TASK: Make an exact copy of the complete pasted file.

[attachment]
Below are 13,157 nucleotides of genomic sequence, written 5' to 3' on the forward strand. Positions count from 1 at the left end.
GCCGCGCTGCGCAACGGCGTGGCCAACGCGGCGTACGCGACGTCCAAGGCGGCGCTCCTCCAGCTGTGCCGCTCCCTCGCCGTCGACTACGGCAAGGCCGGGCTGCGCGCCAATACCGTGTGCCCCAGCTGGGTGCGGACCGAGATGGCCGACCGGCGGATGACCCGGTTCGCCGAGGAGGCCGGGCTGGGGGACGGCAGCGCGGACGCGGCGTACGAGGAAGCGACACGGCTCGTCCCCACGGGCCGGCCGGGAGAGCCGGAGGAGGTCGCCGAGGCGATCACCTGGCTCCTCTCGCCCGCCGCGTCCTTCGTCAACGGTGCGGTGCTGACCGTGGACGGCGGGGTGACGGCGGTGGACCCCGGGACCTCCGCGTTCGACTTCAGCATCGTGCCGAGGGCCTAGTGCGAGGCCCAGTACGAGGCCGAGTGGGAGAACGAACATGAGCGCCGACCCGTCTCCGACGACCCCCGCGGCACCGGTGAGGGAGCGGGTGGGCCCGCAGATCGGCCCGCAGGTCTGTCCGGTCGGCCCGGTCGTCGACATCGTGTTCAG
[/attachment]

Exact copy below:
Below are 13,157 nucleotides of genomic sequence, written 5' to 3' on the forward strand. Positions count from 1 at the left end.
GCCGCGCTGCGCAACGGCGTGGCCAACGCGGCGTACGCGACGTCCAAGGCGGCGCTCCTCCAGCTGTGCCGCTCCCTCGCCGTCGACTACGGCAAGGCCGGGCTGCGCGCCAATACCGTGTGCCCCAGCTGGGTGCGGACCGAGATGGCCGACCGGCGGATGACCCGGTTCGCCGAGGAGGCCGGGCTGGGGGACGGCAGCGCGGACGCGGCGTACGAGGAAGCGACACGGCTCGTCCCCACGGGCCGGCCGGGAGAGCCGGAGGAGGTCGCCGAGGCGATCACCTGGCTCCTCTCGCCCGCCGCGTCCTTCGTCAACGGTGCGGTGCTGACCGTGGACGGCGGGGTGACGGCGGTGGACCCCGGGACCTCCGCGTTCGACTTCAGCATCGTGCCGAGGGCCTAGTGCGAGGCCCAGTACGAGGCCGAGTGGGAGAACGAACATGAGCGCCGACCCGTCTCCGACGACCCCCGCGGCACCGGTGAGGGAGCGGGTGGGCCCGCAGATCGGCCCGCAGGTCTGTCCGGTCGGCCCGGTCGTCGACATCGTGTTCAG